Some daily events in the changing sky for May 8 – May 16.
Friday, May 8
Saturday, May 9
Sunday, May 10
Monday, May 11
To the lower left of Pollux and Castor shines Procyon. Farther to their lower right shines Capella.
Tuesday, May 12
Wednesday, May 13
Thursday, May 14
Friday, May 15
Saturday, May 16
Want to become a better amateur astronomer? Learn your way around the constellations. They're the key to locating everything fainter and deeper to hunt with binoculars or a telescope. For an easy-to-use constellation guide covering the whole evening sky, use the big monthly map in each issue of Sky & Telescope, the essential magazine of astronomy. Or download our free Getting Started in Astronomy booklet (which only has bimonthly maps).
Once you get a telescope, to put it to good use you'll need a detailed, large-scale sky atlas (set of charts; the standards are Sky Atlas 2000.0 or the smaller Pocket Sky Atlas) and good deep-sky guidebooks (such as Sky Atlas 2000.0 Companion by Strong and Sinnott, the more detailed and descriptive Night Sky Observer's Guide by Kepple and Sanner, or the classic Burnham's Celestial Handbook). Read how to use them effectively.
Can a computerized telescope take their place? I don't think so — not for beginners, anyway, and especially not on mounts that are less than top-quality mechanically. As Terence Dickinson and Alan Dyer say in their Backyard Astronomer's Guide, "A full appreciation of the universe cannot come without developing the skills to find things in the sky and understanding how the sky works. This knowledge comes only by spending time under the stars with star maps in hand and a curious mind." Without these, they note, "the sky never becomes a friendly place."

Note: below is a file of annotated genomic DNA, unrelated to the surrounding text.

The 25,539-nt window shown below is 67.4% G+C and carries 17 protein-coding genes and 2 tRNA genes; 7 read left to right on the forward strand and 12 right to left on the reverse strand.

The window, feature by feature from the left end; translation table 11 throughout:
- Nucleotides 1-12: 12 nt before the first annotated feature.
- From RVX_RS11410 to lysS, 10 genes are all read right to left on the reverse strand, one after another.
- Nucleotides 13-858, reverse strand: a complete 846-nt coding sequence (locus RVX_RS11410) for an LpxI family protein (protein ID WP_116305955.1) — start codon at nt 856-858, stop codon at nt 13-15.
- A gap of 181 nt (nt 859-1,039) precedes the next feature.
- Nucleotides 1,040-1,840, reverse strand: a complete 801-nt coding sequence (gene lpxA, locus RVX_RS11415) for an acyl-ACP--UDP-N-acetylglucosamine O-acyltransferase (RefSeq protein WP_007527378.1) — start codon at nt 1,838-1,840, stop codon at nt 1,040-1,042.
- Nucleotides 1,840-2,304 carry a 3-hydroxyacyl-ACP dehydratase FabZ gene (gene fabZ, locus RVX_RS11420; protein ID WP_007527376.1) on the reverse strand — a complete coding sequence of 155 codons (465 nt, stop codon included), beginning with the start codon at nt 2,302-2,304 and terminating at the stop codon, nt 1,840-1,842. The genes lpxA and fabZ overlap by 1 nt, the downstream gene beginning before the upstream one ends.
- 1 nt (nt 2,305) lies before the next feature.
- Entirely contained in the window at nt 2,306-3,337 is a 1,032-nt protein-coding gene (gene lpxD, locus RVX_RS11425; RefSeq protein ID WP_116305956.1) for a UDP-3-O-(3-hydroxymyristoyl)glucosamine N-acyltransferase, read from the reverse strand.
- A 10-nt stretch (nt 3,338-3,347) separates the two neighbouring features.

More beginners' tips: "How to Start Right in Astronomy".
This Week's Planet Roundup
Mercury is lost in the sunset.
Venus (magnitude –4.7) shines brightly low in the east during dawn. Don't confuse it with Jupiter, higher and far to the right in the southeast. In a telescope, Venus is now a thick crescent about 33% sunlit. The best telescopic views come in full early-morning daylight, when Venus is higher in steadier air.
Mars (only magnitude +1.2) remains 6° lower left of Venus this week. Bring binoculars; Mars is about 200 times fainter than Venus!
Jupiter (magnitude –2.3, in Capricornus) shines brightly in the southeast before and during dawn.
Saturn (magnitude +0.8, in Leo) is highest in the south at dusk and moves to the southwest later. Regulus, not quite as bright, sparkles 15° to its right at dusk, and lower right later.
In a telescope, Saturn's rings appear 4° from edge on, their widest this year. They'll close to exactly edge-on September 4th, when, unfortunately, Saturn will be out of sight practically in conjunction with the Sun.
Uranus (6th magnitude) is low in the sunrise glow. It's to the upper right of Venus but 17,000 times fainter.
Neptune (8th magnitude) is the background of Jupiter — and 11,000 times fainter.
Pluto (14th magnitude, in northwestern Sagittarius) is highest in the south before the first light of dawn. It's 250 times fainter than Neptune.
All descriptions that relate to your horizon or zenith — including the words up, down, right, and left — are written for the world's mid-northern latitudes. Descriptions that also depend on longitude (mainly Moon positions) are for North America. Eastern Daylight Time (EDT) equals Universal Time (also known as UT, UTC, or GMT) minus 4 hours.
To be sure to get the current Sky at a Glance, bookmark this URL:
If pictures fail to load, refresh the page. If they still fail to load, change the 1 at the end of the URL to any other character and try again.